As mentioned before, each of the stages of the transmission line model of FIG. 2 contains incremental or distributed inductance and capacitance associated with the coupling between the ground line and the inventive device of FIG. 1. When switch S1 is triggered, there will be an inherent delay time Δt, associated with ΔL and ΔC of the transmission line; Δt, is roughly equal to √ΔLΔC. The voltage wave produced by the discharge of capacitor C2 designated by reference numeral 19 in FIG. 1 will therefore, not reach the next stage (i.e. switch S2) until a time equal to Δt has elapsed. Consequently, switch S2 should not be triggered until a time Δt has elapsed after the triggering of switch S1. Similarly, switch S3 (not shown in FIG. 1) should not be fired until 2Δt has elapsed after the triggering of switch S2, and so forth. Therefore, knowing the amount of time required for light from laser 700 in FIG. 3 to traverse a specified length of fiber bundle, the difference in lengths between fiber optic bundles 201 and 101 can easily be determined.
The sequential operation of switches S1 -SN is essential in order to preserve the fast rise time of the voltage pulse. When switches S1 -SN are triggered in the fashion just described, the leading edges of the voltage pulses are perfectly aligned and add in unison. A growing wave is produced as the switches are sequentially fired. If the switches are triggered either too early or too late, a degradation in rise time will result. In particular, if the switches are fired simultaneously, a circuit degradation in the rise time equal to NΔt will result. In slower conventional Marx circuits, such a slow down will not normally be observed. However, in designing a nanosecond rise time pulses, particular care must be given to the transmission line nature of the circuit, thus dictating sequentially triggering of the switches.
Switches S1 -SN are themselves characterized by nanosecond rise times and low jitter. Without illumination, the bulk semiconductor has a high off-state resistivity and there is no current flow. When the semiconductor is illuminated, it suddenly becomes conductive.
The details of photoconductive switch construction can be understood by reference to FIG. 4. In FIG. 4, reference numeral 402 denotes a block of bulk gallium arsenide. Reference numerals 403 and 404 denote ohmic contacts and references numerals 405 and 406 denote leads attached to the ohmic contacts. Fiber optic bundle 401 abuts the side of block 402. A holder 407, preferably of plastic, serves to maintain bundle 401 in proximity to block 402. The switch is turned on when block 402 is illuminated with light energy from laser 700 via bundle 401. The length of block 402 between contacts 403 and 404 generally determines the voltage hold-off capacity of the switch.
The output of generator 11 appears across load resistor 500. It should be mentioned that in the circuit of FIG. 11, the voltage multiplication is NV0 /2 rather than NV0 (where V0 is the bias voltage across each of the capacitors C1 -CN). The difference is caused by the existence of a backward wave (as well as a forward wave) which is generated with each capacitive discharge. However, the backward wave has a relatively long rise time (approximately 2NΔt for sequential triggering) and is normally not useful. Input resistor 600 is used to terminate the backward wave so as to prevent reflections which will degrade the rise time of the pulse seen at load resistor 500. In a conventional Marx circuit this degradation is tolerated since the rise time requirement is usually not as stringent. Both input resistor 600 and load resistor 500 should be equal to the characteristic impedance of circuit 11.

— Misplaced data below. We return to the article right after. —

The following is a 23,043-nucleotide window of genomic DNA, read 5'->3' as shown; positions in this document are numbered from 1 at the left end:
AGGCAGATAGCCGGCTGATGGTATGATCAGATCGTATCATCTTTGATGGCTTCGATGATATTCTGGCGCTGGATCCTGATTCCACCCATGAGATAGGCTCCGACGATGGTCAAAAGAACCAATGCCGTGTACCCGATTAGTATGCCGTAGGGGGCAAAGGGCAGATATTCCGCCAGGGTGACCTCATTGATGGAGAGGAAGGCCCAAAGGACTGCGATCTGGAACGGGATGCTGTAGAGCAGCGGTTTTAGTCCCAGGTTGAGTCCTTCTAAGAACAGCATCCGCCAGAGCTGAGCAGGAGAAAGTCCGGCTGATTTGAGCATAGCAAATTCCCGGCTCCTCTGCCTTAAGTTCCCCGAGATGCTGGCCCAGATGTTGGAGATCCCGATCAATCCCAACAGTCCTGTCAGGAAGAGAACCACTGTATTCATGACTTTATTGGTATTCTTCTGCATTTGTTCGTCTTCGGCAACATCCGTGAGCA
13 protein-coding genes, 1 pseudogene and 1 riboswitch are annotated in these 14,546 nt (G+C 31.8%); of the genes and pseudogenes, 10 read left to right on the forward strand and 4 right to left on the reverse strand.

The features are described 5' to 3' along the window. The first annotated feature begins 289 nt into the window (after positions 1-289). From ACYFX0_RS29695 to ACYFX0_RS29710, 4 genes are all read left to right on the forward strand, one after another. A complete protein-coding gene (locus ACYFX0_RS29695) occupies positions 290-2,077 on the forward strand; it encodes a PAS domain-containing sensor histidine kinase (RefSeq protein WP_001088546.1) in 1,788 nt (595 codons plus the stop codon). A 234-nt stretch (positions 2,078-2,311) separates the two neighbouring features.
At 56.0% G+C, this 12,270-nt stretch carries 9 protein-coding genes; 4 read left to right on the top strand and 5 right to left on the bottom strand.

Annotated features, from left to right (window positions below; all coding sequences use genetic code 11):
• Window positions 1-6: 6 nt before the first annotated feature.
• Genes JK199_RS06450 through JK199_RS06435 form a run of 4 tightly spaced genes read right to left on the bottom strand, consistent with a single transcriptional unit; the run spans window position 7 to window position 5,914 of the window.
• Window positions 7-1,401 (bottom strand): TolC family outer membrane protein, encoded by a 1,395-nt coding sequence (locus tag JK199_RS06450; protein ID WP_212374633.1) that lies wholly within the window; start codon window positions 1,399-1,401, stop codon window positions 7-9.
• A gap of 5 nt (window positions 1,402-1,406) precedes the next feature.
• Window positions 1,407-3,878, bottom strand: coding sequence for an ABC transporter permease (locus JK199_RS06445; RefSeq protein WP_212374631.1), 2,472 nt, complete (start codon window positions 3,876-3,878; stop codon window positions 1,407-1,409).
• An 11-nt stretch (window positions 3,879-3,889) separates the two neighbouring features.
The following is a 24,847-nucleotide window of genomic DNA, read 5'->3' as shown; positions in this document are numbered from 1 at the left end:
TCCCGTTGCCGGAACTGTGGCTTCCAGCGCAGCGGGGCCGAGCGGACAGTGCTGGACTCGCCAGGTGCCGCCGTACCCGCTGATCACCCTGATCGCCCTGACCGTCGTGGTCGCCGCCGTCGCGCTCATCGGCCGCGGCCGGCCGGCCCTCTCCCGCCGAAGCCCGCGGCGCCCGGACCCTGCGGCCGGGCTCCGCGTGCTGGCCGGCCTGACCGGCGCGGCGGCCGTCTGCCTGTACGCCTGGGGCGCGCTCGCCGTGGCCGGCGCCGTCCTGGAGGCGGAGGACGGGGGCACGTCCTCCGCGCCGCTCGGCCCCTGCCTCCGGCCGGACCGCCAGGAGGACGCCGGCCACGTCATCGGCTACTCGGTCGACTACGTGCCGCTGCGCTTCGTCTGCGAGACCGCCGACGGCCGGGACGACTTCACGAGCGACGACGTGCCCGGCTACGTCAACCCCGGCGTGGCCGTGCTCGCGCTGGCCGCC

The lumped capacitors C1 -CN are, of course, electrostatic storage devices and may be replaced by pulse forming lines. Should pulse forming lines be substituted for capacitor C1 -CN, a matched condition between the pulse forming lines and the overall Marx transmission lines should exist. Such matching is accomplished when the impedance of the pulse forming lines is twice that of the Marx line.
The entire inventive device shown in FIG. 1 may be assembled on an insulator board. The components shown in FIG. 1, i.e. switches, resistors and capacitors may be assembled and connected on top of the board and a strip or plate of conductive material placed on the underside of the board to serve as a ground return.
While the invention has been understood with respect to a specific embodiment, it should be understood that other variations may be made in the particular designs and configurations without departing from the scope of the invention as set forth in the appended claims and their equivalents.
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|U.S. Classification||307/110, 376/105, 363/59, 250/551|
|International Classification||G02B6/35, H03K17/78, H03K3/57|
|Cooperative Classification||H03K17/78, H03K3/57|
|European Classification||H03K17/78, H03K3/57|
|Dec 1, 1989||AS||Assignment|
Owner name: UNITED STATES OF AMERICA, THE, AS REPRESENTED BY T
Free format text: ASSIGNMENT OF ASSIGNORS INTEREST.;ASSIGNORS:WEINER, MAURICE;KIM, ANDERSON H.;BOVINO, LAWRENCE J.;REEL/FRAME:005186/0860;SIGNING DATES FROM 19880427 TO 19880428
|Nov 9, 1993||REMI||Maintenance fee reminder mailed|
|Dec 16, 1993||SULP||Surcharge for late payment|
|Dec 16, 1993||FPAY||Fee payment|
Year of fee payment: 4
|Sep 23, 1997||REMI||Maintenance fee reminder mailed|
|Feb 15, 1998||LAPS||Lapse for failure to pay maintenance fees|
|Apr 28, 1998||FP||Expired due to failure to pay maintenance fee|
Effective date: 19980218